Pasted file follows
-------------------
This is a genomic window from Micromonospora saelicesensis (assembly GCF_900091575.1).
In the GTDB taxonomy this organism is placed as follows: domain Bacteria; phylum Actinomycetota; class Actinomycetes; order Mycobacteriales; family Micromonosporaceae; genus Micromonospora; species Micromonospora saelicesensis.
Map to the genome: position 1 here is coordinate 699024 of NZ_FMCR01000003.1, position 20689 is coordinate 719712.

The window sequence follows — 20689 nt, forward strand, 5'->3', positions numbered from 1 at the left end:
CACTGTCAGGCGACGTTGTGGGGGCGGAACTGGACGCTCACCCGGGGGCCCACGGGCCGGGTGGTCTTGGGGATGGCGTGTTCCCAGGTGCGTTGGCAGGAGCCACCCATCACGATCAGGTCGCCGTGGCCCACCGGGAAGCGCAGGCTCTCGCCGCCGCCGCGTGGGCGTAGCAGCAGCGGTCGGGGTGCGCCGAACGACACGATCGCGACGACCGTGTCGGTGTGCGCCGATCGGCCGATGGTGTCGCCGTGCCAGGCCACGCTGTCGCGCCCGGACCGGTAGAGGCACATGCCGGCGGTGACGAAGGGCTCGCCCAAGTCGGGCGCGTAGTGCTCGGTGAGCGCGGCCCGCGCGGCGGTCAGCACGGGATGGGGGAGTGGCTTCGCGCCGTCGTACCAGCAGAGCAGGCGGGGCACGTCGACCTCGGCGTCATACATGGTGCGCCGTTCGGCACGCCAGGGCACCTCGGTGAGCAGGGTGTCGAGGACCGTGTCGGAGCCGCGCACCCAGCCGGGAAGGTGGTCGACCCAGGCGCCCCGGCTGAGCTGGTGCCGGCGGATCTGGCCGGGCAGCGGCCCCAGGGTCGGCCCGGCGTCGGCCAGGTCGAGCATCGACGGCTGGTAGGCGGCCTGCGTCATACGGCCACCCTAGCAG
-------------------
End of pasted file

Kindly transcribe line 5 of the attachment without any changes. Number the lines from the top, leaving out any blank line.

CACTGTCAGGCGACGTTGTGGGGGCGGAACTGGACGCTCACCCGGGGGCCCACGGGCCGGGTGGTCTTGGGGATGGCGTGTTCCCAGGTGCGTTGGCAGGAGCCACCCATCACGATCAGGTCGCCGTGGCCCACCGGGAAGCGCAGGCTCTCGCCGCCGCCGCGTGGGCGTAGCAGCAGCGGTCGGGGTGCGCCGAACGACACGATCGCGACGACCGTGTCGGTGTGCGCCGATCGGCCGATGGTGTCGCCGTGCCAGGCCACGCTGTCGCGCCCGGACCGGTAGAGGCACATGCCGGCGGTGACGAAGGGCTCGCCCAAGTCGGGCGCGTAGTGCTCGGTGAGCGCGGCCCGCGCGGCGGTCAGCACGGGATGGGGGAGTGGCTTCGCGCCGTCGTACCAGCAGAGCAGGCGGGGCACGTCGACCTCGGCGTCATACATGGTGCGCCGTTCGGCACGCCAGGGCACCTCGGTGAGCAGGGTGTCGAGGACCGTGTCGGAGCCGCGCACCCAGCCGGGAAGGTGGTCGACCCAGGCGCCCCGGCTGAGCTGGTGCCGGCGGATCTGGCCGGGCAGCGGCCCCAGGGTCGGCCCGGCGTCGGCCAGGTCGAGCATCGACGGCTGGTAGGCGGCCTGCGTCATACGGCCACCCTAGCAG